LOS ANGELES — Rosie O’Donnell has been a talk show host, starred in movies and made numerous guest starring appearances on television series. It wasn’t until her agent showed her the short films made by Frankie Shaw that O’Donnell knew she wanted to have a major part in the new Showtime series being made by the Boston filmmaker.
Shaw’s “SMILF” (a single MILF), which premiered Sunday, is based on her short film of the same name, which won the Short Film Jury Prize for Fiction at the 2015 Sundance Film Festival. It looks at the life of Bridgette Bird (Shaw), a determined and independent single mom trying to deal with her extremely unconventional family. Bird’s struggles to make ends meet often results in immature decisions but those are always based on wanting to make a better life for her son.
Shaw serves as the executive producer of the series, which will take on such topics as motherhood, co-parenting and female sexuality. In keeping with Shaw’s feminist roots, each episode is helmed by a female director.
O’Donnell got the major role she wanted playing Tutu, a tough, opinionated and narcissistic mother who’s resistant to change of any kind, especially when it comes to her neighborhood. Tutu struggles with manic depression and has a volatile relationship with almost everyone in her life, especially her daughter (Shaw).
“My agent sent me the short films that Frankie did, and I was blown away by both of them,” O’Donnell said. “My agent said very meekly on the phone, ‘This is not really an offer. You have to talk to her on FaceTime.’ I was like, ‘Get that woman on FaceTime. Let’s see what we can do.’
“And I was just absolutely shocked by her talent and the message and the kind of feminist perspective that she had in a very universal way. And I was really thrilled to be a 55-year-old woman and see a 30-year-old woman being able to make those two pieces of brilliant art an eight-minute form [that] was all that any 55-year-old feminist would ever wish for. It was like a dream come true. I said, ‘I’ll do anything that she needs or wants if she’ll have me.’ And, she said yes.”
Because the series is loosely based on Shaw’s life, O’Donnell wanted to make sure she was doing justice to the series creator’s mother. O’Donnell got the information she needed to play the characters after splitting a couple of bottles of wine with Shaw’s mother.
“We were lucky. We got to hang out a lot. I spent Thanksgiving with Frankie and her family and all of the mother siblings, the aunts and uncles. I don’t have a mom. My mom died when I was 10, so to see what would have been my mother’s life in Frankie’s mother was kind of a beautiful and healing thing for me,” O’Donnell said. “You know, it’s working class Irish people, and that’s who I was growing up, and that’s who you remain. It felt familiar, loving and really authentic.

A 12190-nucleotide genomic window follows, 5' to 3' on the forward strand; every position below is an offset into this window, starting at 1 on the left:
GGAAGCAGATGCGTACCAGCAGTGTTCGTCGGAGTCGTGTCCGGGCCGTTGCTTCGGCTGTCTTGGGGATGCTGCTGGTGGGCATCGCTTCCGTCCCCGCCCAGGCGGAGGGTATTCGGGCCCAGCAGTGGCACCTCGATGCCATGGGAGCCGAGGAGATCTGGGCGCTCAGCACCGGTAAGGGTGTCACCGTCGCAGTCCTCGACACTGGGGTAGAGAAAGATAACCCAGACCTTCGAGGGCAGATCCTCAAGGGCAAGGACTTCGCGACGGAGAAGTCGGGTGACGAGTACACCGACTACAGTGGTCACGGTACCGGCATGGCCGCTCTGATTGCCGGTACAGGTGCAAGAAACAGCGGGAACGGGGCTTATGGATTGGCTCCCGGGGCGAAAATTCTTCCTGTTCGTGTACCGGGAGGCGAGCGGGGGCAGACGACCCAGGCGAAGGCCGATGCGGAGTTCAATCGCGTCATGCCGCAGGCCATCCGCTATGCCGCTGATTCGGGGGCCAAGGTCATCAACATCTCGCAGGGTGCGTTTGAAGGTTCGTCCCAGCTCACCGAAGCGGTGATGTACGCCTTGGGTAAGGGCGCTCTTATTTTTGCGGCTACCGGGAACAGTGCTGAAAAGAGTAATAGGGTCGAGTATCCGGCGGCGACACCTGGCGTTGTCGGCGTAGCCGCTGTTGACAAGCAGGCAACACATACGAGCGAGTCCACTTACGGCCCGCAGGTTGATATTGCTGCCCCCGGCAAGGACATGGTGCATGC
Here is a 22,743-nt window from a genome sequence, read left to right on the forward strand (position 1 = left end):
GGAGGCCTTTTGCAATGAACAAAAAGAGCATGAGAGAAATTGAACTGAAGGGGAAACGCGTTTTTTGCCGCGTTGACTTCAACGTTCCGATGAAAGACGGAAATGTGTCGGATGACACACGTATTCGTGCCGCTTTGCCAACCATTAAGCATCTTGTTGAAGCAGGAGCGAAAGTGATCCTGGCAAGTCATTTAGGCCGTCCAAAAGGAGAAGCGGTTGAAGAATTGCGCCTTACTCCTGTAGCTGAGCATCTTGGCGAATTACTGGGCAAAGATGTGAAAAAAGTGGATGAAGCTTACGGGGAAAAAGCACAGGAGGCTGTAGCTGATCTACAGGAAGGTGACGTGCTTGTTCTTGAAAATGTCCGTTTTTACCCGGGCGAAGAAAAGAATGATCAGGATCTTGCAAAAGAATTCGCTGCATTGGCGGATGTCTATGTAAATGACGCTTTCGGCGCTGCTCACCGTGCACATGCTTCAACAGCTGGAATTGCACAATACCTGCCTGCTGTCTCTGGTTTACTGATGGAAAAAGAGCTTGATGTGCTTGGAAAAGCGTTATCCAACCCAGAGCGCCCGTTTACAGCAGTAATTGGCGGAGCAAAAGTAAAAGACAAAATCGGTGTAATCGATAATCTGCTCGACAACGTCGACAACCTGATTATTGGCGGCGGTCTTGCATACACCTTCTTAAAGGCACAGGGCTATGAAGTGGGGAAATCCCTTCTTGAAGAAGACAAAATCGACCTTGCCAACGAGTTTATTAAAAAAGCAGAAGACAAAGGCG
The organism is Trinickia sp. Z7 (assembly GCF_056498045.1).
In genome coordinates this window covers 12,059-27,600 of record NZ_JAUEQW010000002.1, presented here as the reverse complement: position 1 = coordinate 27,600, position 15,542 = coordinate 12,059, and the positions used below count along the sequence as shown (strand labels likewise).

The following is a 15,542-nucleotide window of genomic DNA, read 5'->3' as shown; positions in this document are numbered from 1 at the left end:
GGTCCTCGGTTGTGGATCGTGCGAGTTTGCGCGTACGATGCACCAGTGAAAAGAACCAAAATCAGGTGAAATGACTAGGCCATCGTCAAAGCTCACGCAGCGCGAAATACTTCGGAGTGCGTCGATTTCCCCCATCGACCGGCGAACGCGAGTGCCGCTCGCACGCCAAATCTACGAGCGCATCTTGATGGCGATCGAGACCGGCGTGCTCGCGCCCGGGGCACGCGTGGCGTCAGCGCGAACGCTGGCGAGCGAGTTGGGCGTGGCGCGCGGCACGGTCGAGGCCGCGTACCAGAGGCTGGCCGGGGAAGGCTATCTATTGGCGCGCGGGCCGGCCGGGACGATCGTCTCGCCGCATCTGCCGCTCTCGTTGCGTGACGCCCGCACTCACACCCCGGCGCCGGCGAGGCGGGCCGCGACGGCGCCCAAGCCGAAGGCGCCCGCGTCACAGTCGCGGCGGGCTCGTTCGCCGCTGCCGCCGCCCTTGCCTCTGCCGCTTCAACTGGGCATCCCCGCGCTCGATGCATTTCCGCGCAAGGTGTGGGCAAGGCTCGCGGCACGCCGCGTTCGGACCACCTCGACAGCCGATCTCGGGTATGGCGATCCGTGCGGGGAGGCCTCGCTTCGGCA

“I liked her very much. I saw her vulnerability. I saw her self-doubt, and I also saw her pride in her daughter, whether or not she’s able to express it. And that will be an interesting challenge as an actress to play a mother who sometimes chooses to disassociate what she’s afraid of, the intimacy.”
Shaw knew in her initial chat with O’Donnell that she was the right person for the role because O’Donnell told her she wanted to disappear into the role. The commitment and willingness to do that was obvious from the first rehearsal.
Taking on the role of Tutu won’t be just a place for O’Donnell to act silly or face deep dramatic moments. The role comes with some serious demands, as she will have to deal with her character facing the complexities of mental illness and having uncontrolled rage occasionally. While that might scare some actors, the opportunity excites O’Donnell.
“For me, it’s thrilling to be able to play somebody with mental illness. I suffer from major depressive disorder and post-traumatic stress disorder, and I’ve been medicated since April 1999, right after Columbine. World events seem to be big triggers for me, so when I was talking to Frankie initially on that first FaceTime call, I said that was an issue that I really would love to explore in an accurate and realistic way,” O’Donnell said. “There are so many millions of people in the United States who don’t get the help that I was lucky enough to get and don’t medicate themselves in a manner that’s going to be beneficial to their long-term health.
“I think that Tutu never really had the ability or the support in her community and because of her age to go talk to someone and to get the kind of help that she needs, so we will be dealing with that concept as well.”
O’Donnell’s passion to deal with the mental illness issue comes from her own journey. The first time she spoke publicly about her battles with depression, people in her own family were very angry and didn’t want her to talk about it. She knows that was a different time. When O’Donnell started her career in 1979, no one was out on television. No one was talking about mental illness. She has seen the world change dramatically especially in how serious topics like mental illness can be discussed on a TV series like “SMILF.”